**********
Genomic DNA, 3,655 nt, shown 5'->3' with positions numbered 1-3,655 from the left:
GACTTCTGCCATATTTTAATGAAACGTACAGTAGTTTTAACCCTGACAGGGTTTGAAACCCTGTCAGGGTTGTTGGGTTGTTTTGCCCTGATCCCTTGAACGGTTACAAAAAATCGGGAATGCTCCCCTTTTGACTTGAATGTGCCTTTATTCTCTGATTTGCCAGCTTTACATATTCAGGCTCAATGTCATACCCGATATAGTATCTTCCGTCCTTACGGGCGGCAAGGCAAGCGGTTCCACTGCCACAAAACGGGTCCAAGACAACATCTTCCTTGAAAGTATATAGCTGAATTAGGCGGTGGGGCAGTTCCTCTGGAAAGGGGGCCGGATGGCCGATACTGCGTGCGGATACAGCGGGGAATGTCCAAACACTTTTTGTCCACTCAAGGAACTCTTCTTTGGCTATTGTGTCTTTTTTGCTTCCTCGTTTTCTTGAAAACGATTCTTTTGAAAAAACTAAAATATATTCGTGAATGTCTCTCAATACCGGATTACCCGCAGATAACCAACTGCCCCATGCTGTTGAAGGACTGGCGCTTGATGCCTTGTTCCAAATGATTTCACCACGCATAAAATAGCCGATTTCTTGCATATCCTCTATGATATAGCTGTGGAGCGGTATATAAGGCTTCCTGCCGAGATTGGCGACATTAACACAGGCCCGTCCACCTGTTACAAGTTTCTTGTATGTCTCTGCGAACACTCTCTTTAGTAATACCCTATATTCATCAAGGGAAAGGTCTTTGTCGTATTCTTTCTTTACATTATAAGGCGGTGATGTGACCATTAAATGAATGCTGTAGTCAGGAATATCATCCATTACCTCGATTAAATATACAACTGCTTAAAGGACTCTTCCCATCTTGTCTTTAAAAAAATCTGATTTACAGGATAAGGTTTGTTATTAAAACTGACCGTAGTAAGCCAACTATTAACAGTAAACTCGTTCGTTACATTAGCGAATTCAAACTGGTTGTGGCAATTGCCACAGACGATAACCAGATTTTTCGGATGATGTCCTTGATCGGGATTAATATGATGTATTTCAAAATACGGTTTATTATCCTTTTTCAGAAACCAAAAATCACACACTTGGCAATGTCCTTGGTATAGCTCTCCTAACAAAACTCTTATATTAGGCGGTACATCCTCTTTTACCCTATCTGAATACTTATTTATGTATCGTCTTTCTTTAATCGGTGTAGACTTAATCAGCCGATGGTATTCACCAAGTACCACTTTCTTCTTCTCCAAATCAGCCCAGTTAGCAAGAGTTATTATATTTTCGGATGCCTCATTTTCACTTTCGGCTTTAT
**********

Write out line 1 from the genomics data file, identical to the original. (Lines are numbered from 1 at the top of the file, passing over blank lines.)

Genomic DNA, 3,655 nt, shown 5'->3' with positions numbered 1-3,655 from the left: